Is It hard to play the violin, Viola, or Cello? (How to Choose an Instrument)
When working as an orchestra teacher for more than 15 years,
I often got asked by kids and parents, "Is it hard to play a stringed instrument?"
"Which instrument is easiest to play?"
The answer to this question is that some instruments will be harder for some people and easier for others because no two people are exactly alike. Some people have longer arms and so an instrument such as the viola or the trombone might work well. Others have different shape lips and so they might get a better sound on an instrument such as the flute whereas another person might always struggle to get a good tone.
Some things to keep in mind when making a choice:
1) Body type/size - if you are looking to play a stringed instrument and you have very short arms, you will be limited when playing a viola or cello as you might need to play on a smaller size instrument than others when you are an adult. The violin, being the smallest of the string family is the most easily adapted to a smaller build, but I've also had smaller students that still played a smaller sized viola or bass and loved every minute of it and played really well. So, size in and of itself shouldn't be a deciding factor, but if you are leaning towards one thing or another it's something you should keep in mind.
2) Do you like the sound of the instrument? This is really important. I didn't know what the viola really sounded like until I was in high school. When I heard someone playing a really beautiful viola solo, I knew that was my main instrument. I had played violin for 5 years already, and I have never given up the violin, but the
viola truly does fit me the best. If you hear someone play the instrument on a really high level - does it make your heart happy? Or does the sound make you want to run and hide? Certain instruments like brass instruments and percussion can be very loud when practicing and performing and some people might not want to listen to themselves when the mistakes and extra sounds come out. Some people like the softer tones of the string instruments and other people think it is too harsh sounding. Again, this is all a personal choice. Listen to a lot of different instruments and see what is most appealing to you.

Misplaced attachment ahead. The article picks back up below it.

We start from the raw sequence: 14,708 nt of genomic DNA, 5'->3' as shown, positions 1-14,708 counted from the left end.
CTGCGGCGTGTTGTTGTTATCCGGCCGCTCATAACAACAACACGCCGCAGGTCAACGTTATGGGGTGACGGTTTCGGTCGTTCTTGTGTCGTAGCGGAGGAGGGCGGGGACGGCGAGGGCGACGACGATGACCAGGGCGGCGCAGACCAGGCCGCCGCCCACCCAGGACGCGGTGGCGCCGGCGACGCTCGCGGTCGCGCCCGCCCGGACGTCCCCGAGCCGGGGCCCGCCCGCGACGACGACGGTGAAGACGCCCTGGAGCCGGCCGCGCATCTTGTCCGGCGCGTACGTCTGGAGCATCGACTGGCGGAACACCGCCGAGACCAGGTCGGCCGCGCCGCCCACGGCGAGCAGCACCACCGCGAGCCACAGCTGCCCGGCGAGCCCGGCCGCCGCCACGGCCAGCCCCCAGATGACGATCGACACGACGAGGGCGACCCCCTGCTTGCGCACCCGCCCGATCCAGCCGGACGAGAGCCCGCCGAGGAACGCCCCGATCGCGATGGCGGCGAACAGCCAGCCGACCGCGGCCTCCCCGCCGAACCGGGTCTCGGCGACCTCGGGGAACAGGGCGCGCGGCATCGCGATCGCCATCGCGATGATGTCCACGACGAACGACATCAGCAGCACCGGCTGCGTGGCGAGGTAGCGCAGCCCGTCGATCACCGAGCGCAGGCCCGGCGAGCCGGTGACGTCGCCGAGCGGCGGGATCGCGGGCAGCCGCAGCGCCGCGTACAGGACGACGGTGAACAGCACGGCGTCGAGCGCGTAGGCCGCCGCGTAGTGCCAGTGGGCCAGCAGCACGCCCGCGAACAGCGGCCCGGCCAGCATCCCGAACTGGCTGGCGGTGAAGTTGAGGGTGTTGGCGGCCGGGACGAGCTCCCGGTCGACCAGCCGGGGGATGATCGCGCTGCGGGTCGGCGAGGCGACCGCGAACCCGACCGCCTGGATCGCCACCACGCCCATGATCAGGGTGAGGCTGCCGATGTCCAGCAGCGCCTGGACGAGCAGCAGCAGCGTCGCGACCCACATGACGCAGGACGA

3) Do you like to listen to (and play) high sounds, medium sounds, or low sounds? Do prefer to be the leader, out in front of everyone and center stage, or do you prefer to be in the background? Or maybe you like to be a little different from the majority of the group, then you might choose an instrument that fewer people play.
The violin plays a central part in much of the music and plays in a higher range. The person who would prefer the violin will also be someone that likes to be the center of attention and play the part of the song that is the recognizable melody when playing with other people. All of that said, most orchestra and chamber music also has a second violin part and that will be a bit more mellow, lower in tone, and in the background. So, you can play violin and still be sometimes not in the spotlight. But, it's important that you like listening to and playing the high notes. Recording examples -jazz, classical, folk, (Other high instruments to consider: flute, trumpet, french horn)
The Viola like the 2nd violin tends to play more background sounds. It is a medium-range sound with one lower string than the violin. It is held like the violin, under the chin and many people learn to play both the violin and viola as adults so that they can play more parts in a song. But, the person who is more of a violist, would be someone that enjoys helping others and not always being in the spotlight. Recording examples -